United States District Court, E.D. California
September 27, 2019, the court issued an order requiring the
parties to meet and confer regarding the amount in
controversy and file a joint status report either stipulating
to remand the case or explaining why the case should not be
remanded for lack of jurisdiction. The parties filed separate
status reports. The court now REMANDS the case to Solano
County Superior Court on its own motion.
case arises from a dispute over the return of two pairs of
shoes to a Reebok store, in which Reebok employees refused to
allow plaintiff Shainaz Awadan to return two pairs of shoes,
and ultimately kept the shoes without refunding her the
purchase price. See generally, Compl., ECF No. 1-2,
at 6-7. Plaintiff, proceeding pro se, filed a complaint in
Solano County Superior Court on April 18, 2017, alleging,
inter alia, discrimination, civil rights violations,
unethical and unfair business practices, and claiming damages
of over $70 million. Defendant removed the case on May 31,
2017 based on diversity jurisdiction. See Not. of
Removal, ECF No. 1. The magistrate judge issued findings and
recommendations recommending a grant of defendant's
motion requesting that all claims excepting state law claims
for conversion be dismissed, ECF No. 21; that recommendation
was adopted by the court, ECF No. 26. Plaintiffs declined to
file an amended complaint. Pls.' Response to Order to
Show Cause, ECF No. 29.
only remaining claims are plaintiff Shainaz Awadan's
claims for conversion, one for each of the two pairs of
shoes. See Pls.' Pretrial St., ECF No. 47,
¶¶ 3-4. Plaintiff claims $5 million for each pair
of shoes. Id. Attached as Exhibit A to
plaintiffs' complaint is the receipt showing values of
$19.99 and $39.99 for the shoes at issue. Compl. at 14.
Responding to the order to show cause, plaintiffs'
separate status report does not dispute the value of the
shoes. Plaintiff Ms. Awadan reiterates her request for
punitive damages “to seek justice and punish Reebok for
there [sic] wrong doing so this may not happen to anyone else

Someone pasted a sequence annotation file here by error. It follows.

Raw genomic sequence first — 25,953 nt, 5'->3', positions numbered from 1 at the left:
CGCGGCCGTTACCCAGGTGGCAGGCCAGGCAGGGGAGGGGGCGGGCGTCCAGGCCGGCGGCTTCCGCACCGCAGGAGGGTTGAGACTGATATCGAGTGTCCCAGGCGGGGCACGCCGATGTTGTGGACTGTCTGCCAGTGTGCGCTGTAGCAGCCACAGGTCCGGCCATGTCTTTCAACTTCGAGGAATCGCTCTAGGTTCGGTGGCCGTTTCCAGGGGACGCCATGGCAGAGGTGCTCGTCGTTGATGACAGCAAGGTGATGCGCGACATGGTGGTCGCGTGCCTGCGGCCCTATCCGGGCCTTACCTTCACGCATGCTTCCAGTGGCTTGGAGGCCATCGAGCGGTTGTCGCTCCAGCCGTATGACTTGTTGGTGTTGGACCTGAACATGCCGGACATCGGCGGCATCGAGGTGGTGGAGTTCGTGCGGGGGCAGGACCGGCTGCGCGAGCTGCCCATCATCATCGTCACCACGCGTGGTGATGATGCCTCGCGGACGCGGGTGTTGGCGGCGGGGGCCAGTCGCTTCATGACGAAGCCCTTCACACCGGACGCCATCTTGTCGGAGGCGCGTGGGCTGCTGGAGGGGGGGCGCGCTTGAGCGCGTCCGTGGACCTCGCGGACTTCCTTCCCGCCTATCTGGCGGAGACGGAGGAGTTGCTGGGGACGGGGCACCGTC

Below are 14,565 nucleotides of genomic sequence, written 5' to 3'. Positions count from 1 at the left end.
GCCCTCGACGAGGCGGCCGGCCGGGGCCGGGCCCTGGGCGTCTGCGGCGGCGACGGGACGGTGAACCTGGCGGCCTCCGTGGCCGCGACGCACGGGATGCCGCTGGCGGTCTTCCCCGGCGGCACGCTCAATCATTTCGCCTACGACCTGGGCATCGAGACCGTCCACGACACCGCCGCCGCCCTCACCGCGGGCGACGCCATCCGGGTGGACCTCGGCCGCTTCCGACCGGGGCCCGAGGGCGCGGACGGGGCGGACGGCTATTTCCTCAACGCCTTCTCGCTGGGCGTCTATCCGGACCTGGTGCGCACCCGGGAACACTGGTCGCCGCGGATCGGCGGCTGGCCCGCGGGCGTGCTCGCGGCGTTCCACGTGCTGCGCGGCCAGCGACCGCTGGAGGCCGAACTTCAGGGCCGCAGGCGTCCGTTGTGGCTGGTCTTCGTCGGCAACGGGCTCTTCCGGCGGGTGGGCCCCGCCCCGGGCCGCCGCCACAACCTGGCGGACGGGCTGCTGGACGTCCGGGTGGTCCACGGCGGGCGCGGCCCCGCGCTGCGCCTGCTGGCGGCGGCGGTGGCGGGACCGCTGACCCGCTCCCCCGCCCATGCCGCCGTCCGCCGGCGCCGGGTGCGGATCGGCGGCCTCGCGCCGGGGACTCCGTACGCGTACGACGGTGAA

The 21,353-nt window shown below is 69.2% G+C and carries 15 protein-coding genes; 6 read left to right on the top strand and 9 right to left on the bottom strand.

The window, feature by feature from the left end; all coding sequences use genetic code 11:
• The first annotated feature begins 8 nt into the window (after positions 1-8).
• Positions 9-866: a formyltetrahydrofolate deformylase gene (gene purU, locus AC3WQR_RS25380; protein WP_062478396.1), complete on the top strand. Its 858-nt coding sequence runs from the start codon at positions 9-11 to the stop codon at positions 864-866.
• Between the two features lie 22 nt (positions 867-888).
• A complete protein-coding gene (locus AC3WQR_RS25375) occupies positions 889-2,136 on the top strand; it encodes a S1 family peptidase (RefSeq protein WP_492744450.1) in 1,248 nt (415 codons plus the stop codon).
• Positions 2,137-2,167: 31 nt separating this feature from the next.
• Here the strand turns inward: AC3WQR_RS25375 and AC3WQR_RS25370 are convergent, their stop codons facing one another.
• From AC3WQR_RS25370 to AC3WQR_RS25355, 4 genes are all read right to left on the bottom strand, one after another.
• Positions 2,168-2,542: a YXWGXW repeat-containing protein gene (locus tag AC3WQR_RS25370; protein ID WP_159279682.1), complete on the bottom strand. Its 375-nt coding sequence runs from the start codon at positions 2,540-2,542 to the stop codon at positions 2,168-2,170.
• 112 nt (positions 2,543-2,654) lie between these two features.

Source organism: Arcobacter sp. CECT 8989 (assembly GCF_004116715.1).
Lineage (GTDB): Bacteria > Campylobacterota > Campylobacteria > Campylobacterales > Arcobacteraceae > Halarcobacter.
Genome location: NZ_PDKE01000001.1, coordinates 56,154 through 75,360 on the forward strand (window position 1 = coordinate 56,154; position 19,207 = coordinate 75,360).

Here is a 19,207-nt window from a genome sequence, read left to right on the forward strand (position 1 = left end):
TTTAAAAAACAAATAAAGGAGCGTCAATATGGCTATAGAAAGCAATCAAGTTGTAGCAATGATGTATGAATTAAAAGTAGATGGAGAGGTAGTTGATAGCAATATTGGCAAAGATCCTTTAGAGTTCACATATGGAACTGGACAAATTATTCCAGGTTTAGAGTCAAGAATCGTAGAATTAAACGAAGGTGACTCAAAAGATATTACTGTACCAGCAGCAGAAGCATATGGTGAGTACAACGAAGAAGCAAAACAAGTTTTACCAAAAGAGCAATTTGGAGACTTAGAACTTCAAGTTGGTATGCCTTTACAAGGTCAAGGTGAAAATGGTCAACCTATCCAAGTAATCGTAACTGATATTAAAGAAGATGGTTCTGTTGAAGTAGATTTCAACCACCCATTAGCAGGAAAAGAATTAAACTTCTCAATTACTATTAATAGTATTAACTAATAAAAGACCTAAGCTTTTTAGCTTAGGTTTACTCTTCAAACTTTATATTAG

again[.]” Pls.' Status Report, ECF No. 56 at 2.
courts only have diversity-of-citizenship jurisdiction where
the amount in controversy exceeds $75, 000 and the parties
have complete diversity of citizenship. 28 U.S.C. §
1332. “The sum claimed by the plaintiff” is
generally accepted as the amount in controversy, as long as
it is “apparently made in good faith.” However,
if it appears “to a legal certainty that the claim is
really for less than the jurisdictional amount, ”
remand is justified for lack of jurisdiction. Pachinger
v. MGM Grand Hotel-Las Vegas, Inc., 802 F.2d 362, 364
(9th Cir. 1986). “[T]he court ‘may go beyond the
pleadings for the limited purpose of determining the
applicability' of a rule of law that limits
damages.” In re Brown, No BAP
NV-16-1099-KULJU, 2017 WL 1149074, at *5 (B.A.P. 9th Cir.
Mar. 27, 2017), appeal dismissed, No. 16-1099, 2018
WL 1989647 (9th Cir. Apr. 23, 2018) (citation omitted).
measure of damages in a conversion action, such as this one,
is based on the value of the converted property. Tyrone
Pac. Int'l, Inc. v. MV Eurychili, 658 F.2d 664, 666
(9th Cir. 1981). In California, plaintiffs must show that the
defendant acted with malice, fraud or oppression in
committing a tort to get punitive damages. Cal. Civ. Code
§ 3294. Although there is no fixed ratio between
compensatory and punitive damages, “punitive damages
must bear a reasonable relationship and be proportionate to
the actual harm suffered by the plaintiff (i.e. compensatory
damages).” Bardis v. Oates, 119 Cal.App.4th 1,
17 (2004) (quoting Marron v. Superior Court, 108
Cal.App.4th 1049, 1059-60 (2003)). Punitive damages awards
far in excess of compensatory damages may violate the Due
Process Clause of the Fourteenth Amendment. State Farm
Mut. Auto Ins. Co. v. Campbell, 538 U.S. 408, 417
(2003). The Supreme Court has held that a ratio of punitive
damages to compensatory damages exceeding single digits may
comport with Due Process, but only when “a particularly
egregious act has resulted in only a small amount of economic
damages.” Campbell, 538 U.S. at 425.
plaintiff disclosed in her complaint and defendant does not
dispute that the total value of the shoes at issue is $59.98.
Compl. at 14. In the remaining action for conversion, that
amount would be the measure of her compensatory damages.
Ms. Awadan also asks for punitive damages. Even assuming,
arguendo, she could prove that the Reebok
store's acts were malicious, fraudulent or oppressive,
the punitive damages award would not reach the jurisdictional
limit of $75, 000.01. Although there is no fixed formula for
punitive damages, ratios of punitive damages to compensatory
damages exceeding single digits are viewed with skepticism,
as signaled by the Court's observation in the
Campbell case quoted above. For plaintiff's
final award to reach the jurisdictional limit here, she would
need to achieve a punitive damages ratio of 1, 250:1, i.e.,
$1, 250.00 in punitive damages for every $1 in compensatory
damages. Such an award would violate due process by any
formulation of the legal standard. Thus, it is legally
impossible for plaintiffs to recover the jurisdictional limit
on the remaining claims.
foregoing reasons, this case is hereby REMANDED to ...